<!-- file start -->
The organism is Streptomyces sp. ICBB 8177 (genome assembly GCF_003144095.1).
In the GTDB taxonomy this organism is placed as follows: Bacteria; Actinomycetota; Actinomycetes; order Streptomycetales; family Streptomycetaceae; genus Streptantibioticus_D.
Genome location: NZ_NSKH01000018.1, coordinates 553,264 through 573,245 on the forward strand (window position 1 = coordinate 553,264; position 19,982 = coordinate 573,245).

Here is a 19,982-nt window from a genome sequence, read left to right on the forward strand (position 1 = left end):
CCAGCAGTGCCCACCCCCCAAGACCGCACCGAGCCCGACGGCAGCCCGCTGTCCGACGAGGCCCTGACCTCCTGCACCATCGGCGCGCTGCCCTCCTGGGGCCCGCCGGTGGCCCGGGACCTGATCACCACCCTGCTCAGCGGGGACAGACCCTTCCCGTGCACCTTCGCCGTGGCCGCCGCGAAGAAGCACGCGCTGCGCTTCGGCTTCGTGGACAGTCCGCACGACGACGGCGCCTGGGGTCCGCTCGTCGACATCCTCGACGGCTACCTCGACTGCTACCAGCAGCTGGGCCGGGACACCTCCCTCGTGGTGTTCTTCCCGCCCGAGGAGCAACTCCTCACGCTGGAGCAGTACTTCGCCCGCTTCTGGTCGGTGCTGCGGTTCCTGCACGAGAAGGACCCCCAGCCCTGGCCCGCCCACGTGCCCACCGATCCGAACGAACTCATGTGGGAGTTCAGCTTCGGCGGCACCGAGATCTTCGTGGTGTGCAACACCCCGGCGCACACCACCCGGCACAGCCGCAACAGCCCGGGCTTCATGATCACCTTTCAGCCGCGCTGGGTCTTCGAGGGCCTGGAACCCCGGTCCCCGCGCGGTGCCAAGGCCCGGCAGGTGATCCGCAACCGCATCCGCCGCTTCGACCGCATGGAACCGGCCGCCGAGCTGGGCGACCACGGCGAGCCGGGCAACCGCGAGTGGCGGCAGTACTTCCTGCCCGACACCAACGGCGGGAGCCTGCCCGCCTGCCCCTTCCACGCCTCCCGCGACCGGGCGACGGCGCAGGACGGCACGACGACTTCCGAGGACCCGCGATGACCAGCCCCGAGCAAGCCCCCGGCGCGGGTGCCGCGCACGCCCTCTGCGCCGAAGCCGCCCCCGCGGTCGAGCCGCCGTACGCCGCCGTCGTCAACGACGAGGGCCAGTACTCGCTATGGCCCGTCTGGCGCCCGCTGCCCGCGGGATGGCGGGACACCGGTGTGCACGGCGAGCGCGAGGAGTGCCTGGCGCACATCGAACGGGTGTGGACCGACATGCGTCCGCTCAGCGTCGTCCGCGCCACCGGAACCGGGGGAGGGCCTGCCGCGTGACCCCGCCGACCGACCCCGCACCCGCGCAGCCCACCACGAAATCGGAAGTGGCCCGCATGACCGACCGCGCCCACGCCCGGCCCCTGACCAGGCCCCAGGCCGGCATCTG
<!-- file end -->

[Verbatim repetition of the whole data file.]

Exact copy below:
The organism is Streptomyces sp. ICBB 8177 (genome assembly GCF_003144095.1).
In the GTDB taxonomy this organism is placed as follows: Bacteria; Actinomycetota; Actinomycetes; order Streptomycetales; family Streptomycetaceae; genus Streptantibioticus_D.
Genome location: NZ_NSKH01000018.1, coordinates 553,264 through 573,245 on the forward strand (window position 1 = coordinate 553,264; position 19,982 = coordinate 573,245).

Here is a 19,982-nt window from a genome sequence, read left to right on the forward strand (position 1 = left end):
CCAGCAGTGCCCACCCCCCAAGACCGCACCGAGCCCGACGGCAGCCCGCTGTCCGACGAGGCCCTGACCTCCTGCACCATCGGCGCGCTGCCCTCCTGGGGCCCGCCGGTGGCCCGGGACCTGATCACCACCCTGCTCAGCGGGGACAGACCCTTCCCGTGCACCTTCGCCGTGGCCGCCGCGAAGAAGCACGCGCTGCGCTTCGGCTTCGTGGACAGTCCGCACGACGACGGCGCCTGGGGTCCGCTCGTCGACATCCTCGACGGCTACCTCGACTGCTACCAGCAGCTGGGCCGGGACACCTCCCTCGTGGTGTTCTTCCCGCCCGAGGAGCAACTCCTCACGCTGGAGCAGTACTTCGCCCGCTTCTGGTCGGTGCTGCGGTTCCTGCACGAGAAGGACCCCCAGCCCTGGCCCGCCCACGTGCCCACCGATCCGAACGAACTCATGTGGGAGTTCAGCTTCGGCGGCACCGAGATCTTCGTGGTGTGCAACACCCCGGCGCACACCACCCGGCACAGCCGCAACAGCCCGGGCTTCATGATCACCTTTCAGCCGCGCTGGGTCTTCGAGGGCCTGGAACCCCGGTCCCCGCGCGGTGCCAAGGCCCGGCAGGTGATCCGCAACCGCATCCGCCGCTTCGACCGCATGGAACCGGCCGCCGAGCTGGGCGACCACGGCGAGCCGGGCAACCGCGAGTGGCGGCAGTACTTCCTGCCCGACACCAACGGCGGGAGCCTGCCCGCCTGCCCCTTCCACGCCTCCCGCGACCGGGCGACGGCGCAGGACGGCACGACGACTTCCGAGGACCCGCGATGACCAGCCCCGAGCAAGCCCCCGGCGCGGGTGCCGCGCACGCCCTCTGCGCCGAAGCCGCCCCCGCGGTCGAGCCGCCGTACGCCGCCGTCGTCAACGACGAGGGCCAGTACTCGCTATGGCCCGTCTGGCGCCCGCTGCCCGCGGGATGGCGGGACACCGGTGTGCACGGCGAGCGCGAGGAGTGCCTGGCGCACATCGAACGGGTGTGGACCGACATGCGTCCGCTCAGCGTCGTCCGCGCCACCGGAACCGGGGGAGGGCCTGCCGCGTGACCCCGCCGACCGACCCCGCACCCGCGCAGCCCACCACGAAATCGGAAGTGGCCCGCATGACCGACCGCGCCCACGCCCGGCCCCTGACCAGGCCCCAGGCCGGCATCTG